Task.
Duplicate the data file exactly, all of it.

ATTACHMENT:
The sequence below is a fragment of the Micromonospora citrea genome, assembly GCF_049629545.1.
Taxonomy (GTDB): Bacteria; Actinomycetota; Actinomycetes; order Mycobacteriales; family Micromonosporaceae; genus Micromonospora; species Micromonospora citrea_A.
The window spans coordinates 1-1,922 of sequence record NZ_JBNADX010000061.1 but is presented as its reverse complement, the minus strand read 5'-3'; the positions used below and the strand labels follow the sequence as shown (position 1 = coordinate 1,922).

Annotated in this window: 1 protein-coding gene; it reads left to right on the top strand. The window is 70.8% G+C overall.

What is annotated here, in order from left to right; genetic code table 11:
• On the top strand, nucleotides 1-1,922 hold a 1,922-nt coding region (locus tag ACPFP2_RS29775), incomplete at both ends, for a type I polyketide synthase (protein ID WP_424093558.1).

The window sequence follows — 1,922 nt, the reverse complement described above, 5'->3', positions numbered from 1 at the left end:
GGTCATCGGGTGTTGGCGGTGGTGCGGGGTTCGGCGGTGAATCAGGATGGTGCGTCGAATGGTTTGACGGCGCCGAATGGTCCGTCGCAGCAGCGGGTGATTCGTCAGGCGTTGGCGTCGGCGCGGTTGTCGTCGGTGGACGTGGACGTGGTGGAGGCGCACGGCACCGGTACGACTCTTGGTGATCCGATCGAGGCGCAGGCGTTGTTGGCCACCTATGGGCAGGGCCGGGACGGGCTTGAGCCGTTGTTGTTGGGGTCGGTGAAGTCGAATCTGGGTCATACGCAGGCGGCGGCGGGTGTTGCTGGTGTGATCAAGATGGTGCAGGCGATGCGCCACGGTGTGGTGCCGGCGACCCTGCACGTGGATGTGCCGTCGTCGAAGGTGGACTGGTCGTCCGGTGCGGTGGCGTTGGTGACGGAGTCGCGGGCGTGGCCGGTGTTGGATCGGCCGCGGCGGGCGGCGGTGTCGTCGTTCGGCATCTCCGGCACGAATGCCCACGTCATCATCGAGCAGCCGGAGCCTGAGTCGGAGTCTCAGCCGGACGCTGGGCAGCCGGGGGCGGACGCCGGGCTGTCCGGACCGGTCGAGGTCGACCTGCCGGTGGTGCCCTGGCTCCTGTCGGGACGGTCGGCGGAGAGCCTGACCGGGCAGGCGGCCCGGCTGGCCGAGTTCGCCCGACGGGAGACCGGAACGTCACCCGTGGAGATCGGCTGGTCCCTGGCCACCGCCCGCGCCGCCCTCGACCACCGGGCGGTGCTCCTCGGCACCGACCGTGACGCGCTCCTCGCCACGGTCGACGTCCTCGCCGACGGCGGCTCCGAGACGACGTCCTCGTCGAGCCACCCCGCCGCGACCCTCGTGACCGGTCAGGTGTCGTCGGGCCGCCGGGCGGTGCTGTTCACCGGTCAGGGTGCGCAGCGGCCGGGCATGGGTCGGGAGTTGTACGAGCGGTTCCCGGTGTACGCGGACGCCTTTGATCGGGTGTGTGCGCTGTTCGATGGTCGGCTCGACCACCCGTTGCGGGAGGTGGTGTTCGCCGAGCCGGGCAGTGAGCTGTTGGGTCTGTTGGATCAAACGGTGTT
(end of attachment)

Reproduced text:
The sequence below is a fragment of the Micromonospora citrea genome, assembly GCF_049629545.1.
Taxonomy (GTDB): Bacteria; Actinomycetota; Actinomycetes; order Mycobacteriales; family Micromonosporaceae; genus Micromonospora; species Micromonospora citrea_A.
The window spans coordinates 1-1,922 of sequence record NZ_JBNADX010000061.1 but is presented as its reverse complement, the minus strand read 5'-3'; the positions used below and the strand labels follow the sequence as shown (position 1 = coordinate 1,922).

Annotated in this window: 1 protein-coding gene; it reads left to right on the top strand. The window is 70.8% G+C overall.

What is annotated here, in order from left to right; genetic code table 11:
• On the top strand, nucleotides 1-1,922 hold a 1,922-nt coding region (locus tag ACPFP2_RS29775), incomplete at both ends, for a type I polyketide synthase (protein ID WP_424093558.1).

The window sequence follows — 1,922 nt, the reverse complement described above, 5'->3', positions numbered from 1 at the left end:
GGTCATCGGGTGTTGGCGGTGGTGCGGGGTTCGGCGGTGAATCAGGATGGTGCGTCGAATGGTTTGACGGCGCCGAATGGTCCGTCGCAGCAGCGGGTGATTCGTCAGGCGTTGGCGTCGGCGCGGTTGTCGTCGGTGGACGTGGACGTGGTGGAGGCGCACGGCACCGGTACGACTCTTGGTGATCCGATCGAGGCGCAGGCGTTGTTGGCCACCTATGGGCAGGGCCGGGACGGGCTTGAGCCGTTGTTGTTGGGGTCGGTGAAGTCGAATCTGGGTCATACGCAGGCGGCGGCGGGTGTTGCTGGTGTGATCAAGATGGTGCAGGCGATGCGCCACGGTGTGGTGCCGGCGACCCTGCACGTGGATGTGCCGTCGTCGAAGGTGGACTGGTCGTCCGGTGCGGTGGCGTTGGTGACGGAGTCGCGGGCGTGGCCGGTGTTGGATCGGCCGCGGCGGGCGGCGGTGTCGTCGTTCGGCATCTCCGGCACGAATGCCCACGTCATCATCGAGCAGCCGGAGCCTGAGTCGGAGTCTCAGCCGGACGCTGGGCAGCCGGGGGCGGACGCCGGGCTGTCCGGACCGGTCGAGGTCGACCTGCCGGTGGTGCCCTGGCTCCTGTCGGGACGGTCGGCGGAGAGCCTGACCGGGCAGGCGGCCCGGCTGGCCGAGTTCGCCCGACGGGAGACCGGAACGTCACCCGTGGAGATCGGCTGGTCCCTGGCCACCGCCCGCGCCGCCCTCGACCACCGGGCGGTGCTCCTCGGCACCGACCGTGACGCGCTCCTCGCCACGGTCGACGTCCTCGCCGACGGCGGCTCCGAGACGACGTCCTCGTCGAGCCACCCCGCCGCGACCCTCGTGACCGGTCAGGTGTCGTCGGGCCGCCGGGCGGTGCTGTTCACCGGTCAGGGTGCGCAGCGGCCGGGCATGGGTCGGGAGTTGTACGAGCGGTTCCCGGTGTACGCGGACGCCTTTGATCGGGTGTGTGCGCTGTTCGATGGTCGGCTCGACCACCCGTTGCGGGAGGTGGTGTTCGCCGAGCCGGGCAGTGAGCTGTTGGGTCTGTTGGATCAAACGGTGTT